Memorial Day Reading

Another book that I have begun reading to lighten my reading as I work on my current, longer reading project is “Combat and Other Shenanigans” by Piers Platt, which I picked up for free (apparently a real steal, as it’s now $5.99). I cracked it open in the wee hours this morning, then began to contemplate the other military titles currently on my Kindle. Many of them were downloaded with the thought that I wasn’t really super-interested, but they might make diverse topics just for this blog. And being as it was Memorial Day, I thought there was no more appropriate time to dive right in.

“Combat and Other Shenanigans” reminds me a lot of the movie “Jarhead,” which I really enjoyed, but it’s not these younger servicemen I think of on Memorial Day. (I know that like their older counterparts, there are still brave men and women in combat right now, and I appreciate that. Perhaps I just don’t want to think of it – people my age and even much younger out there on the front lines, sometimes making the ultimate sacrifice for our freedoms.)

So I flipped through my Kindle and selected a few more titles from my list to check out today.

First on my reading list was “Lest We Forget,” a short story by John W. Cassell. In this fictional story, written in the style of a military memoir, the protagonist worries that his own daughter will be the one to pay the price for his own infractions. It’s a moving and well-told story, and to me was quite fitting for a Memorial Day read. While it’s no longer free, I think the story is well worth $1. It’s also available through the Kindle Lending Library, though I generally chose longer fare for my borrowing. I might be interested in checking out some of Cassell’s others works someday.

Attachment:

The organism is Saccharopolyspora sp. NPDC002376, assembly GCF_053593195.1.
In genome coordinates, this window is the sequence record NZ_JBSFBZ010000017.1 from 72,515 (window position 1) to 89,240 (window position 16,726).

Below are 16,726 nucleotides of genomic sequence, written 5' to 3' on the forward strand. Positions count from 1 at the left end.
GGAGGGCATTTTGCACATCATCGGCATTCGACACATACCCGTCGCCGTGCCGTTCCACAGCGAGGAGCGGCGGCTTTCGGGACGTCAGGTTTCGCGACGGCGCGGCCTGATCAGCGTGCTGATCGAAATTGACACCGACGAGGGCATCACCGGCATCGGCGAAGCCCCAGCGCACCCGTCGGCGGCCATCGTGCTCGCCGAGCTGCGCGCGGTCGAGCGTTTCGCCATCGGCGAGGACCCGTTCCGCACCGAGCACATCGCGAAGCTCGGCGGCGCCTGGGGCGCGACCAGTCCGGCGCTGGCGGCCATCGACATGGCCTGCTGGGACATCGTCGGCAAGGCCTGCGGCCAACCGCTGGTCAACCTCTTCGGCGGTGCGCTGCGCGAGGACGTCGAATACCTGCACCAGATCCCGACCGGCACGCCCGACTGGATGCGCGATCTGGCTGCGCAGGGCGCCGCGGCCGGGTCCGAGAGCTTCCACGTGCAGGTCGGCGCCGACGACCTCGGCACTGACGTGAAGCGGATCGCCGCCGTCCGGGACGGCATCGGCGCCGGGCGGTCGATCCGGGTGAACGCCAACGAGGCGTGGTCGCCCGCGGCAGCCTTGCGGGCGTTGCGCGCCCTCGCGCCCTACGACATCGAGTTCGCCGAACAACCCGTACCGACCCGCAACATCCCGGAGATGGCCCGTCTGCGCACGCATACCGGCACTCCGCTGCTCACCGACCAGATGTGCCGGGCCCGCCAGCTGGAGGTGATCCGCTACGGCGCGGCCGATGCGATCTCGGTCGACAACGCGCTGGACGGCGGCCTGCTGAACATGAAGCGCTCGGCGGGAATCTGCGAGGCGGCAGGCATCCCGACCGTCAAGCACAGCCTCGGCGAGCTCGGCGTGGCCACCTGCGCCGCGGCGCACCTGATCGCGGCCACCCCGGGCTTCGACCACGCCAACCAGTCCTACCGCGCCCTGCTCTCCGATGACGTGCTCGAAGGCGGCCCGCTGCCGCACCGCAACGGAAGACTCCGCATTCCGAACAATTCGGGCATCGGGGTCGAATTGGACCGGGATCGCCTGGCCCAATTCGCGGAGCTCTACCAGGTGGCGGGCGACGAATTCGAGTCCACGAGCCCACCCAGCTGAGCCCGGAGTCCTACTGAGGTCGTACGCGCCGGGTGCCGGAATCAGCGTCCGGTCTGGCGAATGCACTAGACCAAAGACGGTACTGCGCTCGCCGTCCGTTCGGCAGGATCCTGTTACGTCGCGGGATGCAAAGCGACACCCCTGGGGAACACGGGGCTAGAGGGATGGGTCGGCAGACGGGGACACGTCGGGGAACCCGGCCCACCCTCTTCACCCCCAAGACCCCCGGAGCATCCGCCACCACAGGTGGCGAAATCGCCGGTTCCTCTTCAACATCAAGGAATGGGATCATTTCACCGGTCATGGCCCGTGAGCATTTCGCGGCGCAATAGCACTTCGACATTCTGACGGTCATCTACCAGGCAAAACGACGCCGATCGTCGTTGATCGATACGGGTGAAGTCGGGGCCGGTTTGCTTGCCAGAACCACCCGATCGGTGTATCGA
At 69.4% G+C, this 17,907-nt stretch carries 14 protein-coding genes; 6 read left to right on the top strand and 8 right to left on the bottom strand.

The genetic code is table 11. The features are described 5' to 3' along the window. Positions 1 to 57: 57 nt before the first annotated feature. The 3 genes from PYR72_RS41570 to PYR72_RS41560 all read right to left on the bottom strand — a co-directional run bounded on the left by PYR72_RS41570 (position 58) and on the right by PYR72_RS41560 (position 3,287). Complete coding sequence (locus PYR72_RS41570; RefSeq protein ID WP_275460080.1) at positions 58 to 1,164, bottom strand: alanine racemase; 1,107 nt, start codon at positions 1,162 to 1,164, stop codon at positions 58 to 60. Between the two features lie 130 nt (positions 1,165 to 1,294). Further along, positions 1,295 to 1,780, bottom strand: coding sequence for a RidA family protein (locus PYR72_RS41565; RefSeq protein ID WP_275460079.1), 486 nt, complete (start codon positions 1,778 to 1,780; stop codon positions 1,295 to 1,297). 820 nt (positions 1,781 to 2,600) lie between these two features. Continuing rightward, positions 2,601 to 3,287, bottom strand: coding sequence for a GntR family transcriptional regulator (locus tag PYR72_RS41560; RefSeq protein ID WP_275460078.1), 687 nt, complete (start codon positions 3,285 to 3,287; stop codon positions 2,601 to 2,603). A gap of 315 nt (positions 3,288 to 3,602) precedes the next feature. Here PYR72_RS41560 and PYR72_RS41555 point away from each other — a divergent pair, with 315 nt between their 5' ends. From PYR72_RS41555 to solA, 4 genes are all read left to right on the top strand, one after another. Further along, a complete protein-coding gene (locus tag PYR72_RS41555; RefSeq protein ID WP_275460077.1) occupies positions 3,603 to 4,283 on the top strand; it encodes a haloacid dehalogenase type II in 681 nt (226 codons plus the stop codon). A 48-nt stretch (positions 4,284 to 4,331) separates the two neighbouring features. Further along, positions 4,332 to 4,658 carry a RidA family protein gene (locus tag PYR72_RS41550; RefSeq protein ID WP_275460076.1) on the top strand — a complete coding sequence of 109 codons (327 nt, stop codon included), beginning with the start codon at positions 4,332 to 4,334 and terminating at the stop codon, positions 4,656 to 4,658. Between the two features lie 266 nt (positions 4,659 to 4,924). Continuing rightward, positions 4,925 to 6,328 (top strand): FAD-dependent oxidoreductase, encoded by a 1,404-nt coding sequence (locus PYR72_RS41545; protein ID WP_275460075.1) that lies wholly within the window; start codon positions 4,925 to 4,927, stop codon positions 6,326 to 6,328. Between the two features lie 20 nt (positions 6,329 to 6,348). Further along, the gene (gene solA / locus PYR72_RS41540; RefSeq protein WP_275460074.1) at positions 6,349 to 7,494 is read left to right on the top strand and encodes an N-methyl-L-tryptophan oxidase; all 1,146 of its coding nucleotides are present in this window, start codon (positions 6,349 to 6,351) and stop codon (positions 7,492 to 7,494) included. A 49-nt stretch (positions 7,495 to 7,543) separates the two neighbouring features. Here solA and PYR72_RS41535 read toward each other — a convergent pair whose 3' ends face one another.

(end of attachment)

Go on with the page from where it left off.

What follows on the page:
I then moved on to a true memoir, “To War In Style by Mark Berent. I was not as captivated by this title. This short simply felt like it was only written with the intention of a freebie to encourage the reader to buy the author’s other books. There was no artful storytelling, just a few interesting scenarios thrown together and described in brief. This short is still available for free, so military buffs might want to give it a read – Berent’s tales might be of more interest to them than to me.

But my best read of the day was a full length memoir, “Private Dreams” by Ronald Mayle S.R. Although memoir, the narrative draws the reader in as well as fiction. You are transported to a time and place with the author as a younger man, meeting those going through basic training with him, experiencing the racial conflicts of the American ’60s as well as the attitudes about Vietnam and then being yanked unexpectedly into conflict in the Dominican Republic. The startling ending of the book, rife with conflict and speaking of the ways our military members put their lives on the line even outside the traditional battlefield, had me in tears and was a perfect fit for a Memorial Day read.

I was sadly disappointed, in researching for this article, that the only other offering Mayle currently has on the Kindle is a co-written work, and I hope that I’ll have opportunity to spend another day immersed in his easy storytelling in the future.

This book is currently $.99 and a great bargain at that price for any fan of military writing or historians interested in the Vietnam period.



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